Detroit grappling with debate over facial recognition software

Detroit grappling with debate over facial recognition software

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Detroit's use of facial recognition technology has raised concerns among residents and puts business owners in a difficult spot, but police say it could help fight crime in the city.

Background: Detroit's "Project Green Light" started with a crime-fighting partnership between eight gas stations and the police department. The stations installed surveillance cameras, allowing police headquarters to follow the video every minute of every day, in an attempt to crack down on crime.

Nasser Beydoun, who owns a Marathon gas station on the west side of Detroit, was one of the first people to pay $6,000 for the installation. He told NBC News that the system has helped his business. "We don’t have the trouble that we used to have. There’s an element that used to come to the station to cause problems that no longer shows up.”

Now that 578 businesses have real-time camera connections with police headquarters, criticism of the facial recognition software is ramping, casting doubt on the police department's conduct and causing owners to doubt their initial decision.

Concerns: Critics are worried that Detroit is very close to becoming a "surveillance state." Thanks to the 24/7 footage, the police can identify suspects, but activists told a local Fox station officials can also gather personal information about ordinary citizens. In addition, many are concerned about the facial recognition software's ability to rightly identify people of color.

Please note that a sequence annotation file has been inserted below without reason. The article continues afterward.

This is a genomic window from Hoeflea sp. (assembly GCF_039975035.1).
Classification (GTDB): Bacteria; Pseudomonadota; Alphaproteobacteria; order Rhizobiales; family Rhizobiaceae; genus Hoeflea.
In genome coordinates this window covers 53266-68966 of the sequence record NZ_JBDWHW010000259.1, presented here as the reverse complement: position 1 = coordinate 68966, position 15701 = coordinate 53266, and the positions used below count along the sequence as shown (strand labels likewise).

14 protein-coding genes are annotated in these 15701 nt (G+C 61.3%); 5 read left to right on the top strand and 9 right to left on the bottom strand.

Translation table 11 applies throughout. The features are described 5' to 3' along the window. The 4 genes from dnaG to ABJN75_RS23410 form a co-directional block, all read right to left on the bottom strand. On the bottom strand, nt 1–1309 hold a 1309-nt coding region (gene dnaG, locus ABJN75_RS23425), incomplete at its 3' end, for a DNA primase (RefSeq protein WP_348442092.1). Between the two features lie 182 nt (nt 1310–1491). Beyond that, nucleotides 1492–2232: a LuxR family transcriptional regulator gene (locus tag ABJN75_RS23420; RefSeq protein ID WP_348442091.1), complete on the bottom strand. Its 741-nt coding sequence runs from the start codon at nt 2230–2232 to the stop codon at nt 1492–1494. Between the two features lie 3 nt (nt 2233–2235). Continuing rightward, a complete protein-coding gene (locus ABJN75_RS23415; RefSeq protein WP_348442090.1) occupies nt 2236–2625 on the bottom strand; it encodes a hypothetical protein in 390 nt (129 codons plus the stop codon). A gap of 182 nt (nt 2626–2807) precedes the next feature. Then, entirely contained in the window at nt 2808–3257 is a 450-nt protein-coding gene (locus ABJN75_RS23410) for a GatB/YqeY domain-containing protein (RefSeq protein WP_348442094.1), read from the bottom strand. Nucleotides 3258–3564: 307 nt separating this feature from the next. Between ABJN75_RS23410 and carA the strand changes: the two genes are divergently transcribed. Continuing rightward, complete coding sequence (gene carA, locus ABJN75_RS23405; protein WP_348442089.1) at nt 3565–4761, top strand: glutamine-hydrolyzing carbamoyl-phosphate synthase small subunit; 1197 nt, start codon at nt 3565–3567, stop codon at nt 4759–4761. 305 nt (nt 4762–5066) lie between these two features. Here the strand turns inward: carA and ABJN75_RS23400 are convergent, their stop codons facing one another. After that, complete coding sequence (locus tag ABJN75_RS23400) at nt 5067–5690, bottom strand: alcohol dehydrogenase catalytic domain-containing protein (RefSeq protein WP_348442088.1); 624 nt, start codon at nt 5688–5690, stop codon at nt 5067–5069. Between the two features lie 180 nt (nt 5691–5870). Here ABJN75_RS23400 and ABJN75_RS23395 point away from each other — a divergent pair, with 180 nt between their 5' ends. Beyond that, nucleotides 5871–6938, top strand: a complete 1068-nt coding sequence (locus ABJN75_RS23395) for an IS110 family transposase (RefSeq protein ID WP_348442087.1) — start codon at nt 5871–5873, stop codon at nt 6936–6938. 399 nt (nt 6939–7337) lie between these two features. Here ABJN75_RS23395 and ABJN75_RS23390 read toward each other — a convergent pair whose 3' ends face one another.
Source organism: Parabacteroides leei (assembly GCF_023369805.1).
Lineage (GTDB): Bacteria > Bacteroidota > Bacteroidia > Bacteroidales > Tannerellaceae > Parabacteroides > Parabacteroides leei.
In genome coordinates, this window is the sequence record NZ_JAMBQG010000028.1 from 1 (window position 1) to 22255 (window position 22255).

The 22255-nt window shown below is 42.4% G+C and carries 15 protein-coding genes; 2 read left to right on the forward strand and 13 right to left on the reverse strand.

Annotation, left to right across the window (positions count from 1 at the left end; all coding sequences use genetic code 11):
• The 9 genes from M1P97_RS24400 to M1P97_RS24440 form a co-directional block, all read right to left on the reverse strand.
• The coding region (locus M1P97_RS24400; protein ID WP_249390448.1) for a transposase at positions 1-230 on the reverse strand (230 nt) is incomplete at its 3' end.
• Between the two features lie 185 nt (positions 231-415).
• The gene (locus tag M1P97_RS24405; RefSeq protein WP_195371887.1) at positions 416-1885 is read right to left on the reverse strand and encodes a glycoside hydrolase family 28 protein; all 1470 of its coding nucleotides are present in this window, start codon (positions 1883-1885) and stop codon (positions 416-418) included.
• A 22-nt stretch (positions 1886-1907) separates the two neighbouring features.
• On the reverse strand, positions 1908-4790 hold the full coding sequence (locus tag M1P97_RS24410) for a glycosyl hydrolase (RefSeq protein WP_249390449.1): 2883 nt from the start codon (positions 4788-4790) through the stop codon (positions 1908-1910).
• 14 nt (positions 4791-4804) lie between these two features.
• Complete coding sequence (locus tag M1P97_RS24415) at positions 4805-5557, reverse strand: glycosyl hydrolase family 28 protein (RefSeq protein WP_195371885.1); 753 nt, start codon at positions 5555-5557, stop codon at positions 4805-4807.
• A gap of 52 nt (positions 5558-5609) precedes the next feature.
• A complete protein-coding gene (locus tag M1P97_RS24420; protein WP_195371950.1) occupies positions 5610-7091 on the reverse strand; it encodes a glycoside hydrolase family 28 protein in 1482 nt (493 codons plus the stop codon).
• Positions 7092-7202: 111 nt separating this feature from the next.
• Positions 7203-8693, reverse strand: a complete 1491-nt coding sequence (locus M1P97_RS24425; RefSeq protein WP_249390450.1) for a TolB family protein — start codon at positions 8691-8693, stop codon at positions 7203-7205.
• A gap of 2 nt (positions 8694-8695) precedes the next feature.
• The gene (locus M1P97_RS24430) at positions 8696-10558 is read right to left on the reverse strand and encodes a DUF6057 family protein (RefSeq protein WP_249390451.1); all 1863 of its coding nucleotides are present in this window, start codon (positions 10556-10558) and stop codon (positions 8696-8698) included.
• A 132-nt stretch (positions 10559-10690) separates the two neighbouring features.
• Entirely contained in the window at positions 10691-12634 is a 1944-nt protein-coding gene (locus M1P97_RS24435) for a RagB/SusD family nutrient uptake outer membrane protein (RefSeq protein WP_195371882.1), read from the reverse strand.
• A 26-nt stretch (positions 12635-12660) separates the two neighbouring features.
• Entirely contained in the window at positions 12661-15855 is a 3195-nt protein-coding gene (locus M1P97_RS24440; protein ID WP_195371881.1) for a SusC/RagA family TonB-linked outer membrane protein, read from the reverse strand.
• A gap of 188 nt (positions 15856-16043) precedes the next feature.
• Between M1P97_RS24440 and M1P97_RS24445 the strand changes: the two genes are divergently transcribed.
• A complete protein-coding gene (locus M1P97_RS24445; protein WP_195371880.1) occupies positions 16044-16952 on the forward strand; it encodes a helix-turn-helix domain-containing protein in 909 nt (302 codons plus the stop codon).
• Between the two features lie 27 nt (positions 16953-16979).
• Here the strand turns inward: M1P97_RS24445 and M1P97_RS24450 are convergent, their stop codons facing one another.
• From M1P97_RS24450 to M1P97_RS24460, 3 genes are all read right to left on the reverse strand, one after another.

“What happens when this software misidentifies one single person that doesn’t have the resources for a good legal defense? Detroit is the poorest, blackest city in America. It should be the last city where we start implementing facial recognition," said Willie Burton, a member of Detroit’s Board of Police Commissioners.

Civil groups including the ACLU have called for a ban on facial recognition technology. Sen. Bernie Sanders joined them recently, citing bias, along with Rep. Rashida Tlaib (D-MI), who clashed with the Detroit's police department on Twitter over their use of the tech.

The debate has become so contentious that Burton was arrested at one meeting about facial recognition for disorderly conduct. The charge was later dropped.

The police are pushing back against some of the claims. Detroit police Chief James Craig says that the facial recognition software isn't their last stop. The police have analysts that identify the suspect before an arrest is made, he says.

“It would be tragic" if the city bans the use of a facial recognition tool, says Craig. "This is about safety. This is about the victims. This is about identifying violent suspects. This is not about Big Brother and taking that man who just left that store and we got facial recognition running and say, ‘Oh, that’s Mr. Jones who was arrested six years ago.’ We don’t do that. That’s absolutely wrong.”

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